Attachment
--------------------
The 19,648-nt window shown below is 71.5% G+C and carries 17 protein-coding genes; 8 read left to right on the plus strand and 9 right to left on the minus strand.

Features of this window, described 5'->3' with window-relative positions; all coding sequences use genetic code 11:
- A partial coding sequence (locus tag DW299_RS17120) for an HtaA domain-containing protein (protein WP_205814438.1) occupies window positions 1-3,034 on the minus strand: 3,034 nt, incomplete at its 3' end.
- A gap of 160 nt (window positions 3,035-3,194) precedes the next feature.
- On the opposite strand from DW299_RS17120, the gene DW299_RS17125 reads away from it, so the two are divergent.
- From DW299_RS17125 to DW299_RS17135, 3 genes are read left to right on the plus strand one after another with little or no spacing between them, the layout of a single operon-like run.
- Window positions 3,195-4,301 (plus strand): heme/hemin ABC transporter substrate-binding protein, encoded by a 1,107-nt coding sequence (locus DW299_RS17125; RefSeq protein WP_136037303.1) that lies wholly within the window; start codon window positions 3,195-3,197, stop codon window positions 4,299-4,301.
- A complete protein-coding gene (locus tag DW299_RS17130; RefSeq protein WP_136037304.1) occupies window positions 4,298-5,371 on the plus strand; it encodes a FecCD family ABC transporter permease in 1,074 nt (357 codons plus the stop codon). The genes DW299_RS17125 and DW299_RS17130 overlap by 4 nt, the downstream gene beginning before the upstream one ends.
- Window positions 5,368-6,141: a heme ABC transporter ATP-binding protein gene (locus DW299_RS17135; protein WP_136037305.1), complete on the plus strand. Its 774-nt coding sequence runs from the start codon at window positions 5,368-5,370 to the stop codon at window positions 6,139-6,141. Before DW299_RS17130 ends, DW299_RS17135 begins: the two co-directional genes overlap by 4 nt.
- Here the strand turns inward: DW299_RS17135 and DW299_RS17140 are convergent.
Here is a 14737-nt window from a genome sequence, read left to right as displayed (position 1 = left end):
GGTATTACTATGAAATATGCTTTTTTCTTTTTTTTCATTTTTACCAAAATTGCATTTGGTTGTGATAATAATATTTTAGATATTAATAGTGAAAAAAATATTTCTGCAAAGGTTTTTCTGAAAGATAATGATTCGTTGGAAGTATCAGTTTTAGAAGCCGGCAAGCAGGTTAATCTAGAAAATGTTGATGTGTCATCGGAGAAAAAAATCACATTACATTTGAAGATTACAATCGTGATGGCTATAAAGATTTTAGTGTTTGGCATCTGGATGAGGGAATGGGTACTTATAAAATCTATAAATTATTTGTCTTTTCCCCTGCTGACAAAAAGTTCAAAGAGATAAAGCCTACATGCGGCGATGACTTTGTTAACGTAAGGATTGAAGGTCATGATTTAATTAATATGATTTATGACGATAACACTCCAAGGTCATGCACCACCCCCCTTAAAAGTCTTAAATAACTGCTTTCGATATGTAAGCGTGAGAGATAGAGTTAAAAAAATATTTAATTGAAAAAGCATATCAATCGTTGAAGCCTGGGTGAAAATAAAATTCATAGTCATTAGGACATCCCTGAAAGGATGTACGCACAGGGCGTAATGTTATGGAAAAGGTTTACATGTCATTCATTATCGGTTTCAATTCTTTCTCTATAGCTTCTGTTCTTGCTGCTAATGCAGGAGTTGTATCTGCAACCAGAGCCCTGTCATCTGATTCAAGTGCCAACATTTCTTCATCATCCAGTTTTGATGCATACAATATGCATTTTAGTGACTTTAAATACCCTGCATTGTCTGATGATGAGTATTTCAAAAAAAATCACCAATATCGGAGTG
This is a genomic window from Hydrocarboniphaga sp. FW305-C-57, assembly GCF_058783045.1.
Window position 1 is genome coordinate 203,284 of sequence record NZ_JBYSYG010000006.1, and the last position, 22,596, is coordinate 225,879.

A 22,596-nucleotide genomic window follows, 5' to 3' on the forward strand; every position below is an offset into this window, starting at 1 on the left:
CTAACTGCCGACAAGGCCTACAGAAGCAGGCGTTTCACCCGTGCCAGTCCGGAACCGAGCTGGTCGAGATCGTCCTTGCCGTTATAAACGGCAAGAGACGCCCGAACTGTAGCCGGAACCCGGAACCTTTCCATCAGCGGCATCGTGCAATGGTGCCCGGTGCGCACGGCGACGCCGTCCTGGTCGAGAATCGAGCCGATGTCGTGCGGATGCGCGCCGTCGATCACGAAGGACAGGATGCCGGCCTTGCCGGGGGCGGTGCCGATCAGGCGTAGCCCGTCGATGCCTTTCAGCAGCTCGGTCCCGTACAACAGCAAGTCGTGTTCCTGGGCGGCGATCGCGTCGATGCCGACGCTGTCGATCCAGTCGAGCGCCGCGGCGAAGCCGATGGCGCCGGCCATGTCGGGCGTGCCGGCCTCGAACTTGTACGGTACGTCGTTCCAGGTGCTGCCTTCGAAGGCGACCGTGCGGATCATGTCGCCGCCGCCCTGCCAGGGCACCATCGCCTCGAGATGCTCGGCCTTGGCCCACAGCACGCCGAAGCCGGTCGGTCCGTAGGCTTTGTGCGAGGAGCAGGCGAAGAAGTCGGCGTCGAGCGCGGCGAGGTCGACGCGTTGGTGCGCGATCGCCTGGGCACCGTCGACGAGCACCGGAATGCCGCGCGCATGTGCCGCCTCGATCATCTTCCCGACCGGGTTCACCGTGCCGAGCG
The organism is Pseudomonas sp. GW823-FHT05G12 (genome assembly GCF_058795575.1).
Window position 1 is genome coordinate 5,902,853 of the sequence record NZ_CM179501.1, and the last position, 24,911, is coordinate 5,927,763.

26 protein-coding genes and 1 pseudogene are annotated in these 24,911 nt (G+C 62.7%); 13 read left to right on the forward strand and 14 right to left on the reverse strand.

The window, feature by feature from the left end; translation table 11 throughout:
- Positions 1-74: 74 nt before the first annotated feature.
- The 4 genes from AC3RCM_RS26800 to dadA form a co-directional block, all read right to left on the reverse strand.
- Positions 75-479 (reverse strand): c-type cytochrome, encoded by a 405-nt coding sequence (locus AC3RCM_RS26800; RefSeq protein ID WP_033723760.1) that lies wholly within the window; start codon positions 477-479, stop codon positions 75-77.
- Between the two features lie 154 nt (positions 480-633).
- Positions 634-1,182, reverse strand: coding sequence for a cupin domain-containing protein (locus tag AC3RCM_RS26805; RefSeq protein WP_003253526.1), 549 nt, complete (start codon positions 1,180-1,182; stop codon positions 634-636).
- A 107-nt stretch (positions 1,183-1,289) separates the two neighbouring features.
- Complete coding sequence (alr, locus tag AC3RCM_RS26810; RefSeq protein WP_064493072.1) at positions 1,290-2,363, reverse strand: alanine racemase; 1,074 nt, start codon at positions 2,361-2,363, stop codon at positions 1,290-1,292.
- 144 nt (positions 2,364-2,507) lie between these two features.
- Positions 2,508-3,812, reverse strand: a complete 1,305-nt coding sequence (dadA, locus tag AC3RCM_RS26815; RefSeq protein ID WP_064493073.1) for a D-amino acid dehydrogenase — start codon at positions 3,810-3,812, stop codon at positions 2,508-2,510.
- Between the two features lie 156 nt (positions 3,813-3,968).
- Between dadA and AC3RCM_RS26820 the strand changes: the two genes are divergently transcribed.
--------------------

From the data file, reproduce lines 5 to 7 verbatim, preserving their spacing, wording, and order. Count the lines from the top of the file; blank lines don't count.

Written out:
- On the opposite strand from DW299_RS17120, the gene DW299_RS17125 reads away from it, so the two are divergent.
- From DW299_RS17125 to DW299_RS17135, 3 genes are read left to right on the plus strand one after another with little or no spacing between them, the layout of a single operon-like run.
- Window positions 3,195-4,301 (plus strand): heme/hemin ABC transporter substrate-binding protein, encoded by a 1,107-nt coding sequence (locus DW299_RS17125; RefSeq protein WP_136037303.1) that lies wholly within the window; start codon window positions 3,195-3,197, stop codon window positions 4,299-4,301.